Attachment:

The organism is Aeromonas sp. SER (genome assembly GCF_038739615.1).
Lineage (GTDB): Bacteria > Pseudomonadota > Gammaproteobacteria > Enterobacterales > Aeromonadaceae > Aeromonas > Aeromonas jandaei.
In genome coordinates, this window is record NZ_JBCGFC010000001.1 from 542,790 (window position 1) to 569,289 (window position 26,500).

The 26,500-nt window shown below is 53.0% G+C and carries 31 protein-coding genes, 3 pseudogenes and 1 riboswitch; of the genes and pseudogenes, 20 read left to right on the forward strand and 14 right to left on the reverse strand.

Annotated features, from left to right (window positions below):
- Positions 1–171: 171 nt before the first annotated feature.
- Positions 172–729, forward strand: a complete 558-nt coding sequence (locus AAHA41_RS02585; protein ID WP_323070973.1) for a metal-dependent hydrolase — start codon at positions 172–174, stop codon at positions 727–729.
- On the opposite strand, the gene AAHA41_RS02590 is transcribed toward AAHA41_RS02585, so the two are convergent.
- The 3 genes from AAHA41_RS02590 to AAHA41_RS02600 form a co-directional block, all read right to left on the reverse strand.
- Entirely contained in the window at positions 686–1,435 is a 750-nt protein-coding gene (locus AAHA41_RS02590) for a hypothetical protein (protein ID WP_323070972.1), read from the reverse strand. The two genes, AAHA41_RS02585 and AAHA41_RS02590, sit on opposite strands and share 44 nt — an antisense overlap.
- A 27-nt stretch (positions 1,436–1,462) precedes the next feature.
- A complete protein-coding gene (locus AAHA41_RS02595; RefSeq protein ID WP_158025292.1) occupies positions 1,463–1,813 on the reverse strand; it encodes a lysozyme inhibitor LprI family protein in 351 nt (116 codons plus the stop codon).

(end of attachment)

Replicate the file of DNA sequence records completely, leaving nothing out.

The organism is Aeromonas sp. SER (genome assembly GCF_038739615.1).
Lineage (GTDB): Bacteria > Pseudomonadota > Gammaproteobacteria > Enterobacterales > Aeromonadaceae > Aeromonas > Aeromonas jandaei.
In genome coordinates, this window is record NZ_JBCGFC010000001.1 from 542,790 (window position 1) to 569,289 (window position 26,500).

The 26,500-nt window shown below is 53.0% G+C and carries 31 protein-coding genes, 3 pseudogenes and 1 riboswitch; of the genes and pseudogenes, 20 read left to right on the forward strand and 14 right to left on the reverse strand.

Annotated features, from left to right (window positions below):
- Positions 1–171: 171 nt before the first annotated feature.
- Positions 172–729, forward strand: a complete 558-nt coding sequence (locus AAHA41_RS02585; protein ID WP_323070973.1) for a metal-dependent hydrolase — start codon at positions 172–174, stop codon at positions 727–729.
- On the opposite strand, the gene AAHA41_RS02590 is transcribed toward AAHA41_RS02585, so the two are convergent.
- The 3 genes from AAHA41_RS02590 to AAHA41_RS02600 form a co-directional block, all read right to left on the reverse strand.
- Entirely contained in the window at positions 686–1,435 is a 750-nt protein-coding gene (locus AAHA41_RS02590) for a hypothetical protein (protein ID WP_323070972.1), read from the reverse strand. The two genes, AAHA41_RS02585 and AAHA41_RS02590, sit on opposite strands and share 44 nt — an antisense overlap.
- A 27-nt stretch (positions 1,436–1,462) precedes the next feature.
- A complete protein-coding gene (locus AAHA41_RS02595; RefSeq protein ID WP_158025292.1) occupies positions 1,463–1,813 on the reverse strand; it encodes a lysozyme inhibitor LprI family protein in 351 nt (116 codons plus the stop codon).